O’Rourke is moving into the presidential campaign, and he is no longer the candidate favored by the national media to defeat the reviled Sen. Ted Cruz (R-Tex.). O’Rourke is trying to sidetrack the ascendancy of the female stars of the Democratic Party, along with a couple of liberal icons.
In all campaigns, but especially in a presidential campaign, there is nothing the media loves more than what Lee Atwater would call the “phenomena candidate” — someone who goes from nowhere to somewhere in a hurry. But O’Rourke is no Barack Obama. Not one national reporter thinks he or she is introducing O’Rourke to the elite operative class who are the only ones following presidential campaigns this early in the election. Sorry, Beto, but the news from your 2020 launch has to be something other than “Beto’s every utterance is golden.” He cannot be the 2020 “phenomena candidate.”
Another name for the "phenomena candidate" is the "insurgent candidate." Beto O'Rourke's insurgency moment was his close contest with Ted Cruz for a Senate seat from Texas. Coming close in a midterm election against a senator reviled by Democrats might earn O'Rourke another 15 minutes, but can't win him a presidential nomination.


Friday, March 15, 2019
 
Lomborg on Thunberg
Bjorn Lomborg, president of the Copenhagen Consensus Center, writes about Kid Climate Greta Thunberg and the student strike for climate change panic, in USA Today:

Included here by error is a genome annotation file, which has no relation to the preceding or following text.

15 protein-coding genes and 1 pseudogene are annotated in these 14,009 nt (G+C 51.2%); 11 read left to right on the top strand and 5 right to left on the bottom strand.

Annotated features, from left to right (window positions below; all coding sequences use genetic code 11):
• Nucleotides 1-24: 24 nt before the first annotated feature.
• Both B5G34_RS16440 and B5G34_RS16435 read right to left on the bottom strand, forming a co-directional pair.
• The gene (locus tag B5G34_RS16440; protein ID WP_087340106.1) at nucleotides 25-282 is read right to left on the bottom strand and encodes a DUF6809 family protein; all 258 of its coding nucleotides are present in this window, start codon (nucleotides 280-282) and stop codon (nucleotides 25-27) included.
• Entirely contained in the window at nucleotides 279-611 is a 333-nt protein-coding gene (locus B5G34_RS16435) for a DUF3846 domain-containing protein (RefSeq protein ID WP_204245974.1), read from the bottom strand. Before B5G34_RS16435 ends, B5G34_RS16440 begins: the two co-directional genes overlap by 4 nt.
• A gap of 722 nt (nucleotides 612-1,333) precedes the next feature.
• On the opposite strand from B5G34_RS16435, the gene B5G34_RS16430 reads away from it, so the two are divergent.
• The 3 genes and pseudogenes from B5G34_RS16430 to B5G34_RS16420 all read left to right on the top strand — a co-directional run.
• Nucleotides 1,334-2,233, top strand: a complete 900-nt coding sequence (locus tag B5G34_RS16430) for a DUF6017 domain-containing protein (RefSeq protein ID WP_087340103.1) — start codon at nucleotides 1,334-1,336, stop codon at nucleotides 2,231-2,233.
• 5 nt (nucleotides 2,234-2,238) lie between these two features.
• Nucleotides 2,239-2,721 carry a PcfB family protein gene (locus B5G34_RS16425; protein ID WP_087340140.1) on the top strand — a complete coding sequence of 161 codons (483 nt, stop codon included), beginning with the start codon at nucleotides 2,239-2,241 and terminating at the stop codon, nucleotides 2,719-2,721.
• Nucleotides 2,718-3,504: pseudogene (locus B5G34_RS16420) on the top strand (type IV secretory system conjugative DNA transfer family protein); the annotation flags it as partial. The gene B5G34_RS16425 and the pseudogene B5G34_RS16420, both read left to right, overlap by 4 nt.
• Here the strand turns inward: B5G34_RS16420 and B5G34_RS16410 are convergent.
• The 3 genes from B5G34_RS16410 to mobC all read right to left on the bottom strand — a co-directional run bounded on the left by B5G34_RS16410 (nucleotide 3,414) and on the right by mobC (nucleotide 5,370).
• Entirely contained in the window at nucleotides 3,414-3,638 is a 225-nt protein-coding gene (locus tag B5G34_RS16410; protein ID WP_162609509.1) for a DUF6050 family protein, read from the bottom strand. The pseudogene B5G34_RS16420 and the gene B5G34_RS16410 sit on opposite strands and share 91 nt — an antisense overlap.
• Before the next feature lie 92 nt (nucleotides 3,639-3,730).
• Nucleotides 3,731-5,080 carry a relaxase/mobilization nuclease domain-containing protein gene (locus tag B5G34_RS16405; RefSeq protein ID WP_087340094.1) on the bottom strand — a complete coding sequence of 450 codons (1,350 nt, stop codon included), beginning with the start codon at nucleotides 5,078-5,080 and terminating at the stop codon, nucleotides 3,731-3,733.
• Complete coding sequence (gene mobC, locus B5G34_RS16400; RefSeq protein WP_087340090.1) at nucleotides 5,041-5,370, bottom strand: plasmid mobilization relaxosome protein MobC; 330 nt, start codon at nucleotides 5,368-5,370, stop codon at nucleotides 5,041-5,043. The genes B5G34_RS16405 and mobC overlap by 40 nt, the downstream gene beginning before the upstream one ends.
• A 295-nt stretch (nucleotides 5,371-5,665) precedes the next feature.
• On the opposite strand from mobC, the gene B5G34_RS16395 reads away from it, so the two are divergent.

Today’s political solutions to climate change, which Thunberg wants more money and attention lavished on, are incredibly ineffective and expensive ...
The school strikers should call on decision-makers to make fewer empty promises like Paris, and insist on effective policies like investing far more in research and development to ensure the price of green energy drops below fossil fuels ...
The children correctly point out they will live in the world left behind by today’s adults. That’s why school strikers should call out the grown-ups using silly rhetoric to promote fantastically costly and ineffective solutions and instead insist on smarter ones. And they should double down on their studies to be part of the generation that will find vaccines for malaria, tackle hunger, fight cancer, while also innovating green energy to make it so cheap it eventually undercuts fossil fuels and fixes climate change for good.
Lomborg notes that the solutions that the student strikers are calling for are prohibitively expensive and do little good for the environment. Meanwhile, there are immediate problems that can be addressed, using the resources the students would direct to pointless climate change gestures, that won't damage the economy but would help human beings currently suffering or being held back: "Climate school strikes would make more sense if we had solved every other challenge. But this year will see 5.4 million children die before the age of five; a quarter billion kids out of school; almost a billion people starving, and more than two billion lacking water and sanitation."


 
Decline of the death penalty in America